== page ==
aNewDomain.net — At last year’s CES, the term Steam Box grew in popularity — and intrigue. News and rumors around the online computer gaming platform ranged from more compatibility, cloud options and even its own operating system. Images of the Steam Box began popping up all over the web.
That’s one reasons why I am so intrigued with the small, uniquely-designed computer from Xi3, which I saw at at CES 2014. It’s good for gaming, sure, but it’s enterprise uses are myriad. Here’s my analysis.
Image credit: Ant Pruitt for aNewDomain
I spent some time with Xi3 Chief Marketing Officer David Politis to look at just what else Xi3 has up its sleeve for consumer and enterprise customers.
The Xi3 is for sure one nifty modular computing device. You have three circuit boards. And the three boards interlock, giving you a computer tower that’s about the size of a grapefruit.
Impressive Power, More Impressive Power Consumption
The X-series modular computers are energy-efficient (30 watts of power) devices. That’s powerful enough to render video and industrial design images as a result of the impressive hardware wrapped into the design.
You get quad-core processing, 8GB of RAM and a fast SSD for storage. The X7A modular computer boasts those specs at $1,099. At the other end of the spectrum is the lower-end X5A model. At $539, it includes a lower clocked dual-core CPU and 2GB of RAM.
Both offer plenty of connections, including USB 2.0, USB 3.0, Ethernet and audio jacks.
The X7A allows for up to three display connections, including two mini display ports and a combo HDMI/display ports. I’m sure you all have heard of 4K resolution, right? Well, the X7A will display a max resolution of 4K. This shows how powerful the APU on the X7A really is — and in such a small, energy-efficient package.
The size and power of these devices makes them a natural fit for your home office. You get a cleaner workstation area because of that.
And in the enterprise, that’s an advantage, too. What if a new APU or RAM spec is announced for your computer? The design is modular, so upgrading is easy. If you’re capable of linking a Lego brick, you’ll have no trouble building onto an Xi3 modular computer.
The great benefit here is that you’re able to use your current parts as credit towards any newer components you seek. Xi3 will then take your used product — as efficiency standards allow — and refurbish it for green retailing, execs told me.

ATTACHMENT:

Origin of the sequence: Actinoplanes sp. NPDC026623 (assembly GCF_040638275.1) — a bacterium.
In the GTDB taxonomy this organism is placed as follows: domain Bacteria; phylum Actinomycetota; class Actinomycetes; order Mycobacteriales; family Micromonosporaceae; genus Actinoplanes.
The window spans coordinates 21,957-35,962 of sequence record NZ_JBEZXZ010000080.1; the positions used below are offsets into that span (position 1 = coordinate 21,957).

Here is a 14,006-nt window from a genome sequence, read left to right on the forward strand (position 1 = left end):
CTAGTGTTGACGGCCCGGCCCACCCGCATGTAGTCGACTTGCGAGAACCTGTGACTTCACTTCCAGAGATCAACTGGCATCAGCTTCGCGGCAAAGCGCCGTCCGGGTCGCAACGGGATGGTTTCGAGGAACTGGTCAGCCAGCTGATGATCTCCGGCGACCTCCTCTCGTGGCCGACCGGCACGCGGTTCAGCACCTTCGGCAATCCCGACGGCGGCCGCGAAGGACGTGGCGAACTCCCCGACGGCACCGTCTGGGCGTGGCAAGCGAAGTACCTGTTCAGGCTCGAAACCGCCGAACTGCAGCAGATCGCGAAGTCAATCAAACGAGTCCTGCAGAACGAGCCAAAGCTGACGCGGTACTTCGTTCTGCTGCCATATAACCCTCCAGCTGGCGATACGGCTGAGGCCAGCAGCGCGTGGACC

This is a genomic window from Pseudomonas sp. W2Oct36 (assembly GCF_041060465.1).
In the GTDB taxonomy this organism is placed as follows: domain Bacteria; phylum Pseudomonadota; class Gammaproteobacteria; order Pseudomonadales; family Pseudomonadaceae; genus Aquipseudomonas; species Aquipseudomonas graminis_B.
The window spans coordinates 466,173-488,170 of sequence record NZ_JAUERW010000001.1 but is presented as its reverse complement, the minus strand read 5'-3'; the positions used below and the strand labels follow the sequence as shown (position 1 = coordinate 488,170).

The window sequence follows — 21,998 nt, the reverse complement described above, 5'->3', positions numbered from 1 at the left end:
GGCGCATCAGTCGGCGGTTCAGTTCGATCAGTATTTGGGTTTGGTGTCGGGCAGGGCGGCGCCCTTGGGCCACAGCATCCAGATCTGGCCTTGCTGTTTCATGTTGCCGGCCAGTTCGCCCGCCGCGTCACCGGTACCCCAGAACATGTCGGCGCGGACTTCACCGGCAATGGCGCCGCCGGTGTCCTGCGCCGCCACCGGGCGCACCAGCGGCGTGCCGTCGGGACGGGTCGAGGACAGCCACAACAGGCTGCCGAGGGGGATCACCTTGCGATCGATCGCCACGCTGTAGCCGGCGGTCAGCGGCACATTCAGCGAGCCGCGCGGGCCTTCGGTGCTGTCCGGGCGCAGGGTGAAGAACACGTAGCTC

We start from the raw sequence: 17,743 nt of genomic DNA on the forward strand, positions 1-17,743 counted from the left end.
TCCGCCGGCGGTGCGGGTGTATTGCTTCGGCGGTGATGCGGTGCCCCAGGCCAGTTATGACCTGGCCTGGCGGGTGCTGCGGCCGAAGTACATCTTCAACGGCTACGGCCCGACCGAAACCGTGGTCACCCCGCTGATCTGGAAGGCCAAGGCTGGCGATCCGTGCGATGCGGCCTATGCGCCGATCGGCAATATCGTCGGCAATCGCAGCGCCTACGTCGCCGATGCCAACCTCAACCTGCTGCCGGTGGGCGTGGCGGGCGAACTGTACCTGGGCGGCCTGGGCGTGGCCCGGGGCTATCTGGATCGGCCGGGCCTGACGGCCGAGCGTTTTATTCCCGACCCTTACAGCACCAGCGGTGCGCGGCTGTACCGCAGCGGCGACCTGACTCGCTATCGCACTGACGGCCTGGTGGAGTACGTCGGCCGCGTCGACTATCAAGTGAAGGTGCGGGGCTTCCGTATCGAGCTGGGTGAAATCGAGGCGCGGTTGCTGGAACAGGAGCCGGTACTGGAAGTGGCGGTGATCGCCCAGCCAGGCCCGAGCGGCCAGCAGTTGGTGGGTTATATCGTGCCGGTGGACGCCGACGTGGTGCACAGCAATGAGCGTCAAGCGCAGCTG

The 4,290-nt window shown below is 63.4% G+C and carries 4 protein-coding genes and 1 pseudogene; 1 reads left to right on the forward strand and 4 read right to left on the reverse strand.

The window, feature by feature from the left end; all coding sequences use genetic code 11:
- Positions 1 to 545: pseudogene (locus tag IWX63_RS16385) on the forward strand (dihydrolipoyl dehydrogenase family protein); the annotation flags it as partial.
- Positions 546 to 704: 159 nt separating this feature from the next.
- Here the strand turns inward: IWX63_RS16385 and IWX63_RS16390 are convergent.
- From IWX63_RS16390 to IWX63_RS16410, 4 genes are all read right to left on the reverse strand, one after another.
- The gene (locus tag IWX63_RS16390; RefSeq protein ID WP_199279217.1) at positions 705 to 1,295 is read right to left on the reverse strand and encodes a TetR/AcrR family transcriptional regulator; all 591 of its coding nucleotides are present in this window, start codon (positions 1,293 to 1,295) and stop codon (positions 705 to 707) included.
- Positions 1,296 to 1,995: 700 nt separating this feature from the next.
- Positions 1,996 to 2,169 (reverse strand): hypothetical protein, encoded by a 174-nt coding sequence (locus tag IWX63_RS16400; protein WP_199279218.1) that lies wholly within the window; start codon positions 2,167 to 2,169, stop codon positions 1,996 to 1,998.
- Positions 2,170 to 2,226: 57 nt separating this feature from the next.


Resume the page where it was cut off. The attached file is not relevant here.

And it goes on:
Also from an enterprise standpoint, Xi3 offers server builds and data center technology. In the long run, that means an IT sysadmin is able to utilize less rack space. And you’ll impress the heck out of your CFO with the amazingly low power bill she’ll see after you switch.
Check out this video below of a Xi3 server rack. We’re talking some massive computing power — with minimal power consumption.
Healthcare and IT have not seamlessly integrated recently largely due to the lackluster performance of the ACA. Xi3 has now positioned itself to work closely with medical professionals and hospitals to launch the Patient Room of the Future. Setting up secure connections and profiles that allow healthcare patients to communicate with healthcare providers is the objective.
And mounting the X7A to a television as a set top box allows for seamless video chatting over the television, tablet or any other computer. Rural healthcare is hard to come by in some instances. This technology will bridge the gap.
Better still, the X7A is OS agnostic, Politis tells me. Set this up with Windows or Linux, as you wish.
Image credit: Mat Lee for aNewDomain
Gaming is the main thing people talk about with Xi3, but this little power-efficient device is sure to satisfy enterprise needs, too. And it does it with the environment in mind, too. Small, compact and efficient form factor with impressive tech specs. I’m impressed.
I’m Ant Pruitt and this is aNewDomain.net.
Based in Charlotte, NC, Ant Pruitt is an IT pro, a columnist and the podcast captain at aNewDomain.net. Look for his Smartphone Photographers Community and Yet Another Tech Show. Follow him @ihavnolyfe or on Google+ and email him at firstname.lastname@example.org. See all Ant’s articles on aNewDomain by following this link here.
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